Postmenopausal hyperandrogenism is a relatively rare diagnosis resulting from excess androgen production from the adrenals or ovaries. The exclusion of malignant causes is a priority. Laboratory tests and imaging are utilised to help differentiate the source of excess androgens. We report two cases of postmenopausal hyperandrogenism in women aged 75 and 67 years. Both cases presented with clinical features suggestive of hyperandrogenism which had developed gradually over the previous 2 years. Laboratory investigations confirmed a significant elevation in their serum testosterone levels. In both cases, imaging did not reveal any abnormality of the adrenals or ovaries. To help differentiate an adrenal vs ovarian source a single-dose GnRH analogue was given with measurement of testosterone and gonadotrophin levels pre and post. The reduction in gonadotrophins achieved by the GnRH analogue resulted in suppression of testosterone levels which suggested an ovarian source. Both patients proceeded to bilateral oophorectomy. Histology revealed a benign hilus cell tumour in one case and a benign Leydig cell tumour in the other.
A key part of the work-up of postmenopausal hyperandrogenism is to differentiate between an adrenal or an ovarian source of excess androgens;
Imaging may not identify small ovarian tumours or hyperthecosis and may also identify incidental adrenal masses which are non-functioning;
Current guidelines suggest ovarian and adrenal venous sampling when imaging is inconclusive but this requires technical expertise and has a high failure rate;
GnRH analogue use can successfully confirm ovarian source and should be considered as a diagnostic tool in this setting.
Postmenopausal hyperandrogenism is a rare but important diagnosis, particularly due to the possibility of an underlying malignant cause. Causes of postmenopausal hyperandrogenism can be divided into tumorous (benign or malignant) and non-tumorous. Even when the cause is benign the symptoms of hyperandrogenism may be distressing for the patient, and there is a possibility of increased cardiovascular morbidity due to long-term increased androgen exposure. Appropriate diagnosis and treatment is therefore essential. With an ovarian source of androgen excess determination of a benign diagnosis can typically only be made histologically.
We report two cases of postmenopausal hyperandrogenism where imaging did not reveal an adrenal or ovarian abnormality. Response to GnRH analogue was successfully used to determine an ovarian source of hyperandrogenism in both cases. This was subsequently confirmed histologically post bilateral oophorectomy.
Case presentation 1
A 75-year-old lady was referred with a gradual history of male pattern baldness and hirsutism over the previous 2 years. The hirsutism primarily affected her chin and upper lip which she was waxing every 6 weeks. She underwent menopause at age 45 years and had a regular menstrual cycle prior to that. She had no previous pregnancies. She did not report any postmenopausal bleeding or weight loss. She had no other symptoms of note and was on no medications.
On physical examination significant temporal recession of the hairline was evident. Excess hair growth was noted over the chin and upper lip as well as over the lower abdomen and back. Clitoromegaly was not present. No abdominal masses were palpable.
Initial laboratory results showed an elevated testosterone of 6.44 nmol/L, which was confirmed as elevated at 9.11 nmol/L on repeat. FSH and LH were elevated with a low oestradiol level, consistent with her postmenopausal state. Full blood count, renal and liver profiles, TSH, HbA1c, random cortisol and prolactin levels were all within normal limits. The patient was not formally screened for hypercortisolism. As seen in Table 1, other androgens, including DHEA-S level, were not elevated. Transvaginal ultrasound followed by contrast-enhanced CT of abdomen and pelvis did not show an adrenal or adnexal mass.
Hormonal profiles pre and 1 month post single-dose GnRH analogue.
|Hormones||Reference range||Case 1||Case 2|
|Pre GnRH||Post GnRH||Pre GnRH||Post GnRH|
|17 Hydroxyprogesterone (nmol/L)||0.24–3.90||3.62||1.81|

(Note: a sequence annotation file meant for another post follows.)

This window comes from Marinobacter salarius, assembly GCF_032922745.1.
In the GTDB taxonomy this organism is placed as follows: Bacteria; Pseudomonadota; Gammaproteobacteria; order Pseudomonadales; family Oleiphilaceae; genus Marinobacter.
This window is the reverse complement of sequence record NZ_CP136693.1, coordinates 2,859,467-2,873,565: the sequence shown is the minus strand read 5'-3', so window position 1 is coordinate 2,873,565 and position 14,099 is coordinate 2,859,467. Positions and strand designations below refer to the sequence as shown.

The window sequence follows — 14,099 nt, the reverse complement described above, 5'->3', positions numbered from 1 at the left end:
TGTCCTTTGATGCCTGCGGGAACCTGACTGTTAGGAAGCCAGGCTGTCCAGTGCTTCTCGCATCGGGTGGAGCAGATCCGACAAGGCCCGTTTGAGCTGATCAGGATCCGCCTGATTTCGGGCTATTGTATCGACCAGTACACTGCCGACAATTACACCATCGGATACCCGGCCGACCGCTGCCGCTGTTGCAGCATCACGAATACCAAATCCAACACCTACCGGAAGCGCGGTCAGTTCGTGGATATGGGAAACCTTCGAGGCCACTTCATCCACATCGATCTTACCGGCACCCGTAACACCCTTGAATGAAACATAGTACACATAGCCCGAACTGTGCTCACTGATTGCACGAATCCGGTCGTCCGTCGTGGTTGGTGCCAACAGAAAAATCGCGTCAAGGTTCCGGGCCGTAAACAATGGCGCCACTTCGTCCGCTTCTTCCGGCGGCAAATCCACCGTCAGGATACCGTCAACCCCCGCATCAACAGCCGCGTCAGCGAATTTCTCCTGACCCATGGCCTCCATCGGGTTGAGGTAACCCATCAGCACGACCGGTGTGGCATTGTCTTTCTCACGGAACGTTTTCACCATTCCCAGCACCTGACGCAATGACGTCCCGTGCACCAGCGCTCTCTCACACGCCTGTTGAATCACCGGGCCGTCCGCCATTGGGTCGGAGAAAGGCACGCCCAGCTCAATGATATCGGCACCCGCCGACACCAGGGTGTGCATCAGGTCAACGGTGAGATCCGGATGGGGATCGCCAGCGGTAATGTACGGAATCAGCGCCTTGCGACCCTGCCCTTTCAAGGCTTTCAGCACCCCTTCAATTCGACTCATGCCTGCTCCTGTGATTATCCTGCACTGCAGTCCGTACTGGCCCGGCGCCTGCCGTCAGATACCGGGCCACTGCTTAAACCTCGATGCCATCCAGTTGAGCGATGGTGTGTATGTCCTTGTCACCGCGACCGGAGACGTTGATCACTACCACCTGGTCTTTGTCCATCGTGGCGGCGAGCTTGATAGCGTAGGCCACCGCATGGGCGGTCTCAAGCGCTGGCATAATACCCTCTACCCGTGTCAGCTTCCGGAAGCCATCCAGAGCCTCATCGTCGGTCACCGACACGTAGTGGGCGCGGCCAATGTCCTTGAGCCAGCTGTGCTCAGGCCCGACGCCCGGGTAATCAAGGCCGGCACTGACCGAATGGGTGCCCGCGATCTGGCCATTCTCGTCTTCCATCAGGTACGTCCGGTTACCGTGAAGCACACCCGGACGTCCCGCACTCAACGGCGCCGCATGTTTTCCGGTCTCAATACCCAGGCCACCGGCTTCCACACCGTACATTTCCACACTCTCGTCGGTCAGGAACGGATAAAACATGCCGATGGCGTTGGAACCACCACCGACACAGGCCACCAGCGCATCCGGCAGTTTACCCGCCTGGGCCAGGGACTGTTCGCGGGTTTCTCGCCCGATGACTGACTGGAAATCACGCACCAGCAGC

|Free androgen index (calculated)||17.59||48.82|
To help determine the likely source of excess androgen production we proceeded to give a single dose of GnRH analogue according to the following test method: Gonadotrophins and testosterone levels were measured pre and 1 month post administration of leuprorelin 3.75 mg intramuscularly. This drug is currently most commonly used in the treatment of metastatic prostate cancer and can also be used in women in the management of endometriosis. Hypersensitivity reactions can occur but long-term side effects would not be expected with a single dose. It is contraindicated in women who are, or may become, pregnant while using it. As seen in Table 1, the reduction in FSH and LH levels post GnRH analogue resulted in a normalisation of testosterone levels to 0.69 nmol/L. This confirmed an ovarian source of androgen excess and supported a decision to proceed with bilateral oophorectomy.
Outcome and follow-up
Histology showed a 4 mm hilus cell tumour of one ovary with no evidence of malignancy. The patient had an uneventful post-operative recovery. Testosterone level normalised to 0.55 nmol/L postoperatively and the patient had a progressive improvement in symptoms with regression of virilisation and hirsutism.
Case presentation 2
A 67-year-old lady reported an increase in hair growth on her face and abdomen during a routine clinic review for follow-up of her type 2 diabetes mellitus. The symptoms had been present for approximately 2 years, with more recent male pattern hair loss. She had no postmenopausal bleeding or weight loss. Her diabetes was well controlled on a basal-bolus insulin regime and metformin with a HbA1c of 51 mmol/mol. She had background retinopathy and treated hypertension and dyslipidaemia. She was obese with a BMI of 31.7 kg/m2.
On physical examination, there was excess hair growth visible on her chin. Her abdominal hair had been waxed a couple of days before clinic so this was not visibly evident. A mild degree of temporal recession of the hairline was noted. Clitoromegaly was absent and there were no abdominal masses palpable.
Her hormonal profile showed a markedly elevated testosterone at 14.45 nmol/L with elevated FSH and LH consistent with menopause. Repeat testosterone confirmed elevation at 11.14 nmol/L. Full blood count, renal and liver profiles, TSH, HbA1c, random cortisol and prolactin levels were all within normal limits. The patient was not formally screened for hypercortisolism. DHEA-S was mildly elevated at 3.89 µmol/L (0.9–2.1) with remaining androgen levels normal as seen in Table 1. Transvaginal ultrasound and contrast CT scans did not reveal any adrenal or adnexal abnormalities and the ovaries were reported as atrophic.